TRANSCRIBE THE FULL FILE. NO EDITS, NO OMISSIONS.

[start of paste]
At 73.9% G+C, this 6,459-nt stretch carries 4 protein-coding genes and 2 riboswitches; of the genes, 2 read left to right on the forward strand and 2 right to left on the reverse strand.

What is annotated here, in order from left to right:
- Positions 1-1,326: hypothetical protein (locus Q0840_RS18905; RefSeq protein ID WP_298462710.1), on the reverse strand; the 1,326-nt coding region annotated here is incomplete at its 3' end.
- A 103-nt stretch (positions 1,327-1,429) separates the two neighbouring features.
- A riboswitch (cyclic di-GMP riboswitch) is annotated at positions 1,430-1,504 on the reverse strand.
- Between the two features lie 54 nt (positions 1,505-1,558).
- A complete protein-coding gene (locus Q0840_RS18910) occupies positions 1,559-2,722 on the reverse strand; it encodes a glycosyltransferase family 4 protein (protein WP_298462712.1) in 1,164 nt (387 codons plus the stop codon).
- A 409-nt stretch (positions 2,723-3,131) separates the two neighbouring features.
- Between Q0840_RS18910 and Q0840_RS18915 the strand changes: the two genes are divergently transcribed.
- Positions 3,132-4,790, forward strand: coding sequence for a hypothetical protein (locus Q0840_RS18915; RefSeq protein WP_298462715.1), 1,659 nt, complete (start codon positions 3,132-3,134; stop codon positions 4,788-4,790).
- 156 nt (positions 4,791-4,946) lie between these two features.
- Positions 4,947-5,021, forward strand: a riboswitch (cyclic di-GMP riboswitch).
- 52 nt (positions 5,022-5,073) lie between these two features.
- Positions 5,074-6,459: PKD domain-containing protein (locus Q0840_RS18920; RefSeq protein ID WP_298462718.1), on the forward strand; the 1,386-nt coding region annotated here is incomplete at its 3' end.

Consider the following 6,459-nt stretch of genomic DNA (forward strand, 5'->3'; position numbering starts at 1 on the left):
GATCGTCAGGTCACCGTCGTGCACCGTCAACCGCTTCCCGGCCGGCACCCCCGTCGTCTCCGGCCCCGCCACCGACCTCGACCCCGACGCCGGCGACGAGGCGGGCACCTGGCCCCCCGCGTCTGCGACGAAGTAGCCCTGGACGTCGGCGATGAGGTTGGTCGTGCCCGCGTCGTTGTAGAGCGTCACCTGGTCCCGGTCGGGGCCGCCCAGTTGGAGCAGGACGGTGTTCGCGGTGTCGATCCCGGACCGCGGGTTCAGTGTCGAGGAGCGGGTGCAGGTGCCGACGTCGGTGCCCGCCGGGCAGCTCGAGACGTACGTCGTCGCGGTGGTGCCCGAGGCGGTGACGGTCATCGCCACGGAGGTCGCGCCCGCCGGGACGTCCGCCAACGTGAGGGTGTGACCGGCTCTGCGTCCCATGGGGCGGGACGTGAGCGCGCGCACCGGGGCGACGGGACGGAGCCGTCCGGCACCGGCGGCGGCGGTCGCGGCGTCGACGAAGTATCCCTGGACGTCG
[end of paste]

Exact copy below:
At 73.9% G+C, this 6,459-nt stretch carries 4 protein-coding genes and 2 riboswitches; of the genes, 2 read left to right on the forward strand and 2 right to left on the reverse strand.

What is annotated here, in order from left to right:
- Positions 1-1,326: hypothetical protein (locus Q0840_RS18905; RefSeq protein ID WP_298462710.1), on the reverse strand; the 1,326-nt coding region annotated here is incomplete at its 3' end.
- A 103-nt stretch (positions 1,327-1,429) separates the two neighbouring features.
- A riboswitch (cyclic di-GMP riboswitch) is annotated at positions 1,430-1,504 on the reverse strand.
- Between the two features lie 54 nt (positions 1,505-1,558).
- A complete protein-coding gene (locus Q0840_RS18910) occupies positions 1,559-2,722 on the reverse strand; it encodes a glycosyltransferase family 4 protein (protein WP_298462712.1) in 1,164 nt (387 codons plus the stop codon).
- A 409-nt stretch (positions 2,723-3,131) separates the two neighbouring features.
- Between Q0840_RS18910 and Q0840_RS18915 the strand changes: the two genes are divergently transcribed.
- Positions 3,132-4,790, forward strand: coding sequence for a hypothetical protein (locus Q0840_RS18915; RefSeq protein WP_298462715.1), 1,659 nt, complete (start codon positions 3,132-3,134; stop codon positions 4,788-4,790).
- 156 nt (positions 4,791-4,946) lie between these two features.
- Positions 4,947-5,021, forward strand: a riboswitch (cyclic di-GMP riboswitch).
- 52 nt (positions 5,022-5,073) lie between these two features.
- Positions 5,074-6,459: PKD domain-containing protein (locus Q0840_RS18920; RefSeq protein ID WP_298462718.1), on the forward strand; the 1,386-nt coding region annotated here is incomplete at its 3' end.

Consider the following 6,459-nt stretch of genomic DNA (forward strand, 5'->3'; position numbering starts at 1 on the left):
GATCGTCAGGTCACCGTCGTGCACCGTCAACCGCTTCCCGGCCGGCACCCCCGTCGTCTCCGGCCCCGCCACCGACCTCGACCCCGACGCCGGCGACGAGGCGGGCACCTGGCCCCCCGCGTCTGCGACGAAGTAGCCCTGGACGTCGGCGATGAGGTTGGTCGTGCCCGCGTCGTTGTAGAGCGTCACCTGGTCCCGGTCGGGGCCGCCCAGTTGGAGCAGGACGGTGTTCGCGGTGTCGATCCCGGACCGCGGGTTCAGTGTCGAGGAGCGGGTGCAGGTGCCGACGTCGGTGCCCGCCGGGCAGCTCGAGACGTACGTCGTCGCGGTGGTGCCCGAGGCGGTGACGGTCATCGCCACGGAGGTCGCGCCCGCCGGGACGTCCGCCAACGTGAGGGTGTGACCGGCTCTGCGTCCCATGGGGCGGGACGTGAGCGCGCGCACCGGGGCGACGGGACGGAGCCGTCCGGCACCGGCGGCGGCGGTCGCGGCGTCGACGAAGTATCCCTGGACGTCG